This isn’t even getting into games that cut endings if you played through an easier difficulty level or unlock most of their fun additions by beating the game on harder modes. This is the most transparent version of trying to shove players into the harder settings; the other options are just there to serve as a crutch, they’re not real options.
What makes things even more ridiculous is when the developers massively misunderstand the practical effect of different difficulty levels. My favorite example of this was in World of Warcraft‘s second expansion, which introduced two modes for every raid, a 10-person mode and a 25-person mode. The former was meant to be easier, but due to the reduced number of people faced with scaled-down enemies and the increased consequences if one person made a mistake, nearly every 10-person fight was considered harder, on average.
It’s not the only example. Final Fantasy VIII was much easier to beat if you never gained a single point of experience but found other ways to pick up powerful spells. Earlier shooters could be gamed more easily on the hardest difficulty level simply because there were more enemies on screen and more bullets flying at you, which meant slowdown for the hardware and easier maneuvering for the player. Go into an 8-player free-for-all map on the highest difficulty in StarCraft II and watch your AI opponents spend a great deal of time beating the snot out of one another while you build up without attracting their notice.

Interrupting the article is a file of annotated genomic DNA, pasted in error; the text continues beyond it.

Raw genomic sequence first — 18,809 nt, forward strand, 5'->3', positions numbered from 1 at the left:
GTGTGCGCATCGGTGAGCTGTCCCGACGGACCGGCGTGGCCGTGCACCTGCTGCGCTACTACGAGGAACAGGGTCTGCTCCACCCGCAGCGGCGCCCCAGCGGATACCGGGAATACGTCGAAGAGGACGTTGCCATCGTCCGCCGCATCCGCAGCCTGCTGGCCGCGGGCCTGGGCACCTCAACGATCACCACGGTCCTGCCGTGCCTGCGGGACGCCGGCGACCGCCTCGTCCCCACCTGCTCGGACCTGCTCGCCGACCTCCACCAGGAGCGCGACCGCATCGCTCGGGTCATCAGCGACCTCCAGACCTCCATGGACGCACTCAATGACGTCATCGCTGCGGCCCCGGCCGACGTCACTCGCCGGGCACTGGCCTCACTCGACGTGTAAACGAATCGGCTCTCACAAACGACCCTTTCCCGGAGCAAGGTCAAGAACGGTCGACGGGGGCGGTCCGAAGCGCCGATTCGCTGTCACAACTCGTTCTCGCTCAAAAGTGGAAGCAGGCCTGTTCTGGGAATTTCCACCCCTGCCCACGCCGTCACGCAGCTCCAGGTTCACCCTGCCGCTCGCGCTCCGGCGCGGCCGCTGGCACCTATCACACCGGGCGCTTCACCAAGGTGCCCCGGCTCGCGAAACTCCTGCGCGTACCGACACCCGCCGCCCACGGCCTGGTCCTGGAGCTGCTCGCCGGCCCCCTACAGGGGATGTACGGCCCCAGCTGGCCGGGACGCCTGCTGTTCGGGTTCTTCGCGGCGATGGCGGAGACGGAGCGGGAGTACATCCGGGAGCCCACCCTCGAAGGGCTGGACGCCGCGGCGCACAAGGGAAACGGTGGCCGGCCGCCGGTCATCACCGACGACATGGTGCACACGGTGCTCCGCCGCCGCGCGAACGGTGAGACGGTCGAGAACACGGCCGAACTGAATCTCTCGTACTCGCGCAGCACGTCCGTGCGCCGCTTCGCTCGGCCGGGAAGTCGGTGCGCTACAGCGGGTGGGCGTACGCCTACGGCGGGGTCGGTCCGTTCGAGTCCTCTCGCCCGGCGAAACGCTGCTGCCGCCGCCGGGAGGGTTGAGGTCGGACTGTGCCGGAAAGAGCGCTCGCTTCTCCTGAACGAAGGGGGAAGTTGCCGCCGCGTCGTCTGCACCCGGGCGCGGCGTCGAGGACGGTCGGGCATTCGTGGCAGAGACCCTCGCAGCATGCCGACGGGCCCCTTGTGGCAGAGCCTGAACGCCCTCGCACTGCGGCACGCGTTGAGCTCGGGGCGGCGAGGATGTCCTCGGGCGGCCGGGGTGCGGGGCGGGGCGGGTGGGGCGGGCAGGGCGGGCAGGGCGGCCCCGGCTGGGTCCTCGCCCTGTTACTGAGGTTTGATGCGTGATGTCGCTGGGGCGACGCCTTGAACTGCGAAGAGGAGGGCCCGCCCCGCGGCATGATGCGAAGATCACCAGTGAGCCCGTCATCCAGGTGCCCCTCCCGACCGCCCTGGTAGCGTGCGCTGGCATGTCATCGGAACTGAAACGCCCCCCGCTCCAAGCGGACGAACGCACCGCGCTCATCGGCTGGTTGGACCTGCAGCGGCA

Selectable difficulty is, ultimately, a good thing. Unfortunately, it’s not usually a tool for making a game easier or harder – easy mode is more often akin to a “relaxation mode” for players who are experienced with the game. The fact is that design and overall structure have a lot more to do with the difficulty level of the game in every way that matters. Selecting Easy won’t make a hard game trivial to beat, and selecting Crazy Hard won’t make simple games any harder beyond some surface changes. You can’t design a game from the ground up to be challenging and then make it a simple experience just by knocking a zero off of someone’s health.
But why is it a good thing? Well, for one thing, having a relaxation mode for a beloved game is a good way to reduce the effort required to replay the game, which is always welcome. It also adds automatic replay value to the game, since if you enjoyed it the first round through you’re more likely to play again in a harder mode or in an easier one. For online games, it lets you build a single piece of content and use it for multiple points of character growth – upped health might not be a challenge, but requiring a higher level of durability to survive and take out bosses and enemies can make it clear how far you’ve come.
It just doesn’t change the essential game, whether hard or easy.
Feedback is welcome down below or via mail, Twitter, however you like. It’s a familiar refrain at this point. Next time, I want to talk about character growth and how it plays into games as a whole. The round after that, let’s look at when good challenges go bad.